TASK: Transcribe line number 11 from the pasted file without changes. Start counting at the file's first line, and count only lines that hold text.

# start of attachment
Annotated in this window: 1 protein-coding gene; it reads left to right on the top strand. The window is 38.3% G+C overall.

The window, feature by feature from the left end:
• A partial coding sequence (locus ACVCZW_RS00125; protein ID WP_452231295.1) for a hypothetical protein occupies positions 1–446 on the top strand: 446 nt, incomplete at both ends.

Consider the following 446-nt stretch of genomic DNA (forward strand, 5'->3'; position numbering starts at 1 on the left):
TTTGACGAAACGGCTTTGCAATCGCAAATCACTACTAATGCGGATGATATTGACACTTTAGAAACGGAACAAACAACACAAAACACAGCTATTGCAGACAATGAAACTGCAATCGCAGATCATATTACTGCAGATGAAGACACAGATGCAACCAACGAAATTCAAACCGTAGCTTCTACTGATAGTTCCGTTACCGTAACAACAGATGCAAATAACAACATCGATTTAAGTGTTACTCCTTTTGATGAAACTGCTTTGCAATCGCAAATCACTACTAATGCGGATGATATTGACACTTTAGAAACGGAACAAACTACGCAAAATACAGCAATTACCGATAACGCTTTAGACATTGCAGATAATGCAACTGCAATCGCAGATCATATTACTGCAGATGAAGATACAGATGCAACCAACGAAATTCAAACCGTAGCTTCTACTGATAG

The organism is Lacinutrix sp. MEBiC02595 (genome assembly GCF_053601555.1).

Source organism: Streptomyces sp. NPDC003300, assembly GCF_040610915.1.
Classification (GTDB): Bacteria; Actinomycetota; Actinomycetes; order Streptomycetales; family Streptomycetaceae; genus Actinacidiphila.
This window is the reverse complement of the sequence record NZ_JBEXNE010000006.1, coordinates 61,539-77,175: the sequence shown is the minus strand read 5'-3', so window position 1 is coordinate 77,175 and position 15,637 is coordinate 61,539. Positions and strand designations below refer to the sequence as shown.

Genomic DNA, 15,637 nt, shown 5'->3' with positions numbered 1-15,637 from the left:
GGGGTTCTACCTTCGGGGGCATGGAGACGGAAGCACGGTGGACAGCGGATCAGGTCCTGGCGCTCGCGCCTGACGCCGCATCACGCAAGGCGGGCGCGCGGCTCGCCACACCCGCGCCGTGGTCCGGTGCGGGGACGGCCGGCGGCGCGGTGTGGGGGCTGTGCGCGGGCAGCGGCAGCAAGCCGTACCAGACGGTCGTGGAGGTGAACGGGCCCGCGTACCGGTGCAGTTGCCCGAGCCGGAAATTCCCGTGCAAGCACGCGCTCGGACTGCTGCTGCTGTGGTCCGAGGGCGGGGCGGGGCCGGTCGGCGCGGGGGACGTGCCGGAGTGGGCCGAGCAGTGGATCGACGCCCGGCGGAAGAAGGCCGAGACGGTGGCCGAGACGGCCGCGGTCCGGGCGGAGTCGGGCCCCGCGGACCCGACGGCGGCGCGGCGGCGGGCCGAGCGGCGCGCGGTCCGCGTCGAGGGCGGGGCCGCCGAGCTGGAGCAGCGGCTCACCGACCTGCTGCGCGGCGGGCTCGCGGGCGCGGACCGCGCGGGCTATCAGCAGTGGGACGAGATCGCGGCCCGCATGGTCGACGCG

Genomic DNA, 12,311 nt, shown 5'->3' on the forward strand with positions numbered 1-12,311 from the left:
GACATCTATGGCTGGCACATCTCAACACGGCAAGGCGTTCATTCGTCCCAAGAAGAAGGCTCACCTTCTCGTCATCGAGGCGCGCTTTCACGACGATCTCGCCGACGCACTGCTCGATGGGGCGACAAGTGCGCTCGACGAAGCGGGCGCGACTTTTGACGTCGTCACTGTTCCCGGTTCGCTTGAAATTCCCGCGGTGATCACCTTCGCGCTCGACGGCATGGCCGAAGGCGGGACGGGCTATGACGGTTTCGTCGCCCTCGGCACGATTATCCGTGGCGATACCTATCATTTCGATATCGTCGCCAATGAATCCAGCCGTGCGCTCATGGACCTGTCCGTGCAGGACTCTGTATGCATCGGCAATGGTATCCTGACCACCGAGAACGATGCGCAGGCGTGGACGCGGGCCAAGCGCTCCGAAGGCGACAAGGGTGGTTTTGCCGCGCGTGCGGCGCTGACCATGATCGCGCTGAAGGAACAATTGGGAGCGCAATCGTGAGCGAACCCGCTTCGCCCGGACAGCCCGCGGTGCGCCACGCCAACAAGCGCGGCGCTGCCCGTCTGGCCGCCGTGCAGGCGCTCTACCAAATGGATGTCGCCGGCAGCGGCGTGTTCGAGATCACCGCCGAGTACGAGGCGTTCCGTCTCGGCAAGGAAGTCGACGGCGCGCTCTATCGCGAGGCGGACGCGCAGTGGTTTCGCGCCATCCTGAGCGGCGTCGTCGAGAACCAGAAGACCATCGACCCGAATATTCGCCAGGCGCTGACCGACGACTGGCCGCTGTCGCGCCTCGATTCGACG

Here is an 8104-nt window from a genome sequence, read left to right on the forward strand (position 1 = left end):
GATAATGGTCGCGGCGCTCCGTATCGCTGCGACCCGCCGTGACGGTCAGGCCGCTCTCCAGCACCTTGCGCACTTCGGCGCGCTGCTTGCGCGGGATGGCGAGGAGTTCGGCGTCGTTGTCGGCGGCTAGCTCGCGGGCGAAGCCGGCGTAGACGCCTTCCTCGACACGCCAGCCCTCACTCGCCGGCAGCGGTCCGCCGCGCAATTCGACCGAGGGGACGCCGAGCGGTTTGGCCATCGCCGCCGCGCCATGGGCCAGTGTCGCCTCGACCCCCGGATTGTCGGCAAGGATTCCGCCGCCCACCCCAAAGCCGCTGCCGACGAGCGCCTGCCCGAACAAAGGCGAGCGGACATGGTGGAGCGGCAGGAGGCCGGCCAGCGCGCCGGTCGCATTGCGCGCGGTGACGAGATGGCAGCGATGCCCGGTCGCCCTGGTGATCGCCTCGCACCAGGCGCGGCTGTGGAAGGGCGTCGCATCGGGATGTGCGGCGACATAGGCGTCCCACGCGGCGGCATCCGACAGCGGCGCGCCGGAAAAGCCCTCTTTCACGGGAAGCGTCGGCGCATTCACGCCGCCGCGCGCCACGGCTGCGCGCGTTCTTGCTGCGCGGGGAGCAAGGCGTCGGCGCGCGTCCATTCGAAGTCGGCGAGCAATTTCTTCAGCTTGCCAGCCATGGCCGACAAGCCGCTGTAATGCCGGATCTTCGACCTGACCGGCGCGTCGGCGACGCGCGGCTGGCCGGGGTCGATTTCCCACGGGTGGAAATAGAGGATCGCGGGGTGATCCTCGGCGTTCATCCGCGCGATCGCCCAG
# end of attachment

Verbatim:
GGGGTTCTACCTTCGGGGGCATGGAGACGGAAGCACGGTGGACAGCGGATCAGGTCCTGGCGCTCGCGCCTGACGCCGCATCACGCAAGGCGGGCGCGCGGCTCGCCACACCCGCGCCGTGGTCCGGTGCGGGGACGGCCGGCGGCGCGGTGTGGGGGCTGTGCGCGGGCAGCGGCAGCAAGCCGTACCAGACGGTCGTGGAGGTGAACGGGCCCGCGTACCGGTGCAGTTGCCCGAGCCGGAAATTCCCGTGCAAGCACGCGCTCGGACTGCTGCTGCTGTGGTCCGAGGGCGGGGCGGGGCCGGTCGGCGCGGGGGACGTGCCGGAGTGGGCCGAGCAGTGGATCGACGCCCGGCGGAAGAAGGCCGAGACGGTGGCCGAGACGGCCGCGGTCCGGGCGGAGTCGGGCCCCGCGGACCCGACGGCGGCGCGGCGGCGGGCCGAGCGGCGCGCGGTCCGCGTCGAGGGCGGGGCCGCCGAGCTGGAGCAGCGGCTCACCGACCTGCTGCGCGGCGGGCTCGCGGGCGCGGACCGCGCGGGCTATCAGCAGTGGGACGAGATCGCGGCCCGCATGGTCGACGCG